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The iPad, Comics and Comixology Experience

A look at how the device and service works from a long time comics reader

By Chris Beveridge     July 13, 2010

iPad, Comics and Comixology Experience
© Mania
Comic books have come full circle for me and it's done so in a really surprising way. I remember way back in 1978 when I really sat down for the first time and read a comic book. While I had previously gotten silly things like Archie comics and some Gladstone books when I was a youngster, my change in thinking when it came to comic books was when I ended up with a copy of Star Wars Issue 8. The Star Wars movie was obviously huge at the time and that movie had served as my awakening to what movies could be about after watching only some basic kids movies at that point. 
At the tender age of seven, comic books became something that I was really interested in. Or more specifically, Star Wars comics, as I would sit at the dining room table every morning with a bowl of cereal reading those issues as I got them and re-reading the earlier ones. Milk on them? Eh, whatever, I could read it easily and did so. And eventually followed those up with G.I. Joe, ROM, Micronauts and then to the Marvel Universe proper. And come the mid 1980's I went to DC with the Crisis storylines and into independents and eventually to manga. Though my purchasing waned in the 90's and early 2000's, I've still amassed a nice collection of around 18,000 books and trades from numerous genres, publishers and styles.
I love the visual art of comics. I love superhero comics, I like pulp books, I love the adult material and I love a whole slew of genres from the manga world. My shelf runs the gamut from Iron Fist to Superman to Nexus to Chi's Sweet Home and Maison Ikkoku. I love the books that run for decades with changes far too long to list. I love the series that are focused on running only several volumes with a large coherent storyline to be told. Black and white, color, single issues and trades. I've been there and done it all. I've spent years buying stacks and stacks of books during the glut years when there was such variety and I've spent a ton of time at conventions hunting through bins or at my local comic shop searching out a missing issue back in the pre-Internet days when it was a great discovery to finally fill that hole in a run you had.
Something that I found out about myself in the last couple of years in the anime and manga field is that I'm just as ravenous for content there, stories and artwork to enjoy, but I'm no longer truly a collector. I've view it, manga especially, more as disposable entertainment. I want to read the stories and see the shows but I don't want to maintain rows upon rows of racks of comics, DVDs, Blu-rays and manga. When I go through my lists, especially comics I've been collecting for over thirty years, I realize that I will likely never go back and re-read those single issues again that I labored so hard to collect. Yet I will read a collection of them, such as the G.I. Joe ten issue trades that have been coming out. But even there I find myself losing interest at times in working through the stack that I have.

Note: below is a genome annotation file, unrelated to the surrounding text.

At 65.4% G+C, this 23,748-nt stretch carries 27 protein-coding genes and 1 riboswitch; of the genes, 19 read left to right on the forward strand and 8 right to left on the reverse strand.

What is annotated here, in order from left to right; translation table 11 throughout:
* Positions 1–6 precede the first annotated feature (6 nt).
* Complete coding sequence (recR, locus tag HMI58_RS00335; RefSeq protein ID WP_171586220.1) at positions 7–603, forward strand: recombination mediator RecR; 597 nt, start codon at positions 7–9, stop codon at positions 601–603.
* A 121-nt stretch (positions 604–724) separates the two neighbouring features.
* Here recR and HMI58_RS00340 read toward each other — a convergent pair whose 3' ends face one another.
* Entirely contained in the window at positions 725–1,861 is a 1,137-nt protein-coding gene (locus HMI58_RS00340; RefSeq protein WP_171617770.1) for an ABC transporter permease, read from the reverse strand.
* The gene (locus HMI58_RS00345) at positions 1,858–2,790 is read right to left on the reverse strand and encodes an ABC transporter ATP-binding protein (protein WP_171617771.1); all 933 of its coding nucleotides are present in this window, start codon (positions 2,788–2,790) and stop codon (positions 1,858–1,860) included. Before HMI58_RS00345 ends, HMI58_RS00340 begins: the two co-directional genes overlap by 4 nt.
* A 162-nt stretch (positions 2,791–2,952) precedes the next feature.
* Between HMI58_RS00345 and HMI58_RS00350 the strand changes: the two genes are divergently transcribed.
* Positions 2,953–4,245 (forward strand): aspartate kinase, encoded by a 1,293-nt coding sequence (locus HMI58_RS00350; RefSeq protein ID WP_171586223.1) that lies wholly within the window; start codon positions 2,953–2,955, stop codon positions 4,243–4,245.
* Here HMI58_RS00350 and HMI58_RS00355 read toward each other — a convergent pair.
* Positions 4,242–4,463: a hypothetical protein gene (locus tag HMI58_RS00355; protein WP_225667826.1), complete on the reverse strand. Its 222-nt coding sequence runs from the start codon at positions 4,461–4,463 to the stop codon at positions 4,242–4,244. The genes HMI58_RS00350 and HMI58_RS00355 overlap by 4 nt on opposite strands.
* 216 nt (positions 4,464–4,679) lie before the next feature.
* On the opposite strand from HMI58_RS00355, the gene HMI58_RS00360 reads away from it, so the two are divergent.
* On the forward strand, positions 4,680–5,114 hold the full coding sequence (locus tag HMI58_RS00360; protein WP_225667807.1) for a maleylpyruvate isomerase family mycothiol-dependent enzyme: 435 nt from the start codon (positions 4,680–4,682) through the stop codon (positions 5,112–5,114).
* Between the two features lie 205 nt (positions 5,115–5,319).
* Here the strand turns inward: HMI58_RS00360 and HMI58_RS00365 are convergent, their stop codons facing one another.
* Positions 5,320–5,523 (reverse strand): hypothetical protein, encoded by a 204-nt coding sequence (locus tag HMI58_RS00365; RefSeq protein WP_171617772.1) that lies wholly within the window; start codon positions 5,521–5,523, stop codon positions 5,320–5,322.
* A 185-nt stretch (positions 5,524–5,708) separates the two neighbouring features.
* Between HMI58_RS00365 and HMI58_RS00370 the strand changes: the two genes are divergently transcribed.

Enter the iPad and Marvel's foray into the digital world in this format. It wasn't enough to get me to leap into the iPad world when it launched since I'm not as much of a fan of their works as I am DC Comics' titles. So when DC made their announcement for the iPad, well, in the order went after a day or two of internal debate and I finally ended up with one and have started putting it through its paces. The digital form of comics is ideal for me with what I want, in that I want to read the stories, own some version of them (that I know is not forever, but see the part about likely never re-reading something) and be able to read it in an easy to use format that's highly portable and able to store a large amount of them.
There's been a lot said about the Comixology app over the last few months and we've seen different brandings of it across the few publishers that put it out there. The first day I got the iPad I downloaded probably a good forty or so comics and previews that were available from multiple publishers and bought a single comic as well to try out how that works (Sandman #1, how could I not slide a little more money Neil Gaiman's way?). I found reading the issues and previews to be a breeze using the non-animated style to it since I want to replicate the comics experience. I love being able to zoom in on pieces to see a touch more detail in some of it or to get a bit of text a little clearer. I found myself feeling like I was really reading singles again (which obviously I am) in a way I don't get in reading a chapter at a time in a trade paperback. Being able to slide from page to page easily reminded me of just how quick it can be to read an issue when you have just one. But having the ability to slow it down a bit by pinching and zooming has me focusing a bit more on the artwork rather than eagerly reading to the next panel. And with the double page spreads, yes, it's awkward to change the landscape for however long you need, but the end result is really appealing.